BEIJING (REUTERS) – Five of China’s largest banks showed wounds from the ongoing property sector crisis, with bad debts linked to real estate surging in the first half of the year, even as they posted modest profits against the backdrop of an economic slowdown.
The first half results come after the world’s second-largest economy narrowly avoided contracting in the second quarter as widespread Covid-19 lockdowns and the slumping property sector badly damaged consumer and business confidence.
China Construction Bank (CCB) and Bank of China (BoC) reported a 68 per cent and 20 per cent increase in bad real estate debt in the first half of this year on Tuesday in exchange filings.
Meanwhile, the world’s largest commercial lender by assets Industrial and Commercial Bank of China (ICBC) posted a 15 per cent rise in real estate sector soured debt over the same period.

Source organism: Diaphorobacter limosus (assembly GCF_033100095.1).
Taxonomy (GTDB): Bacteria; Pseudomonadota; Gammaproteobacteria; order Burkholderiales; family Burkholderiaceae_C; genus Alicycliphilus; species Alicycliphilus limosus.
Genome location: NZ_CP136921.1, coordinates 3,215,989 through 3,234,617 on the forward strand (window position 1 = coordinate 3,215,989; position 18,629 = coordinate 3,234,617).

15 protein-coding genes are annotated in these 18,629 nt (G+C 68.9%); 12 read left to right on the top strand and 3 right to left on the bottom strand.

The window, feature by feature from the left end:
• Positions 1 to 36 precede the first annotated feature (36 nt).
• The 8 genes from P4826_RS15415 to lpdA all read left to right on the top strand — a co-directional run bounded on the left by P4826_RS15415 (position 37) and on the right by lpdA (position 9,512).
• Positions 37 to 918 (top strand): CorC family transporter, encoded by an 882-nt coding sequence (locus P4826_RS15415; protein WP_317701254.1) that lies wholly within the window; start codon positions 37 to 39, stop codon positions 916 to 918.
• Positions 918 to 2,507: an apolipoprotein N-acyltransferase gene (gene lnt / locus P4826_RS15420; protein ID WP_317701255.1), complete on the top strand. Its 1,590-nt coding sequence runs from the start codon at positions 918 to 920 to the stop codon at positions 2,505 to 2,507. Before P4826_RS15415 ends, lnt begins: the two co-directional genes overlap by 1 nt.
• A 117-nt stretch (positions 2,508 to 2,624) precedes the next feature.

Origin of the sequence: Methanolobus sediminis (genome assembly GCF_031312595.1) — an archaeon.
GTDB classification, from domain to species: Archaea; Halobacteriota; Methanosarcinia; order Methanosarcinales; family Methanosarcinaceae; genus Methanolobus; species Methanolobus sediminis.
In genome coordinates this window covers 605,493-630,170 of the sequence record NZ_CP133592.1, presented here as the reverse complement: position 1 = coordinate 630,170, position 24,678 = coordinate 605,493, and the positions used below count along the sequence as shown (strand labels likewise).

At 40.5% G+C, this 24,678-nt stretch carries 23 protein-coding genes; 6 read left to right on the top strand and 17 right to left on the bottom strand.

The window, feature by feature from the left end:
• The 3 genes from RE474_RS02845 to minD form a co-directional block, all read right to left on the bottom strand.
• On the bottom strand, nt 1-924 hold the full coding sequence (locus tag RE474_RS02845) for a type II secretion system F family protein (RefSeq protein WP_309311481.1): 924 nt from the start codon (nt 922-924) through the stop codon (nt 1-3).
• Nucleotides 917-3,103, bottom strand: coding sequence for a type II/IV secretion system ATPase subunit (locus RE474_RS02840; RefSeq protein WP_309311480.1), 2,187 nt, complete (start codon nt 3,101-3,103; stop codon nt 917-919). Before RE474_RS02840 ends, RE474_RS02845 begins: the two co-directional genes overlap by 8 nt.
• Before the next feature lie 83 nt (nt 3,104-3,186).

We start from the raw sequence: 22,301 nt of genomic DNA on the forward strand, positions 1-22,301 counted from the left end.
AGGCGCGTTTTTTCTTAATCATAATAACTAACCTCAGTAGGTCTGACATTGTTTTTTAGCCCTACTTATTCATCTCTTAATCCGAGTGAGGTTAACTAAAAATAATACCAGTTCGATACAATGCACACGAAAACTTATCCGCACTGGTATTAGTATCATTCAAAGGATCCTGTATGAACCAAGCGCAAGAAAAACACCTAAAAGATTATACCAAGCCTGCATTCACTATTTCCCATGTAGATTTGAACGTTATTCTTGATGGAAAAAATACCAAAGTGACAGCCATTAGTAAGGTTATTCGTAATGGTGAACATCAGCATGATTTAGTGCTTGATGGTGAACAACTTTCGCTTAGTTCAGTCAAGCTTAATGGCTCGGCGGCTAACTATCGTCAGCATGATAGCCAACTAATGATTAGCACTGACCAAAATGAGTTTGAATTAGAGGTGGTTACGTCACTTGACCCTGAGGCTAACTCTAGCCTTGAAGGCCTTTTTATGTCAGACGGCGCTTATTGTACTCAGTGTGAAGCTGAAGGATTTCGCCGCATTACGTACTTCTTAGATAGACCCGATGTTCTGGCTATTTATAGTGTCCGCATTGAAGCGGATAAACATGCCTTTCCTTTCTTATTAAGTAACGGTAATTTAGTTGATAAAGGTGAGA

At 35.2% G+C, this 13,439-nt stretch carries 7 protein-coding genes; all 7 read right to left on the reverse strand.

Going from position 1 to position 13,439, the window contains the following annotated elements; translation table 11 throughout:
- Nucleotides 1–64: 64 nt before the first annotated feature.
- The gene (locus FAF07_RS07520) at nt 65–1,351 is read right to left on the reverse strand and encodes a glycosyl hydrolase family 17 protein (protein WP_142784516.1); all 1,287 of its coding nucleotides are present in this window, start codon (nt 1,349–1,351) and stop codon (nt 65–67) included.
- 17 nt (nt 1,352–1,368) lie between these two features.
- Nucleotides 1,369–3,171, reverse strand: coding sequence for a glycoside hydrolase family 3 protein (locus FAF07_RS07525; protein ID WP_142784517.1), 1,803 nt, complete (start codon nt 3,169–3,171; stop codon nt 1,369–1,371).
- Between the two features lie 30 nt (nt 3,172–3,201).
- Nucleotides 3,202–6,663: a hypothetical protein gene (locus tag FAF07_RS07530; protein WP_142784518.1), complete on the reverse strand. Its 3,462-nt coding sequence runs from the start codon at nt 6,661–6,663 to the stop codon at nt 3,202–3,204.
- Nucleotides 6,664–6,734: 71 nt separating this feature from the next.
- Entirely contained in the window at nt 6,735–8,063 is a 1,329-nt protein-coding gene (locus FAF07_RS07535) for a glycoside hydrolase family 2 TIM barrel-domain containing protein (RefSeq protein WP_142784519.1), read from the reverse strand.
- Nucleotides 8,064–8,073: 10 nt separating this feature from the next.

“Affected by the epidemic and the downward pressure on the economy, the current operating environment of banks is complex and grim,” ICBC vice president Wang Jingwu said at a press conference after the release of results.
“It is difficult for some industries and customers that are greatly affected by the epidemic and economic cycle to operate,” he added.
ICBC, BoC and CCB are the latest banks to report growing bad debt in the real estate sector, amid a gloomy first half in which rising developer defaults halted housing projects, leading to mortgage boycotts.
The Bank of Communications (BoCom) and Agricultural Bank of China (AgBank) warnings of caution and levels of soured loans were in a similar vein.
Mr Harry Hu, a senior director at S&P Global Ratings, estimates that Chinese banks’ non-performing ratio in the property development sector will rise to around 5.5 per cent to 5.6 per cent by year-end, up from a 2.6 per cent sector-wide non-performing loan (NPL) ratio at end-2021.
Mortgage defaults are “not only a social stability problem, but also a potential financial stability problem, because mortgage is usually good-quality asset of banks,” he said.
And analysts warn that the housing market flux is more likely to harm smaller lenders.
“Regional banks concentrated in those local markets are more exposed to the shock of larger-than-average decline in housing prices,” said Mr Nicholas Zhu, a banking analyst at Moody’s.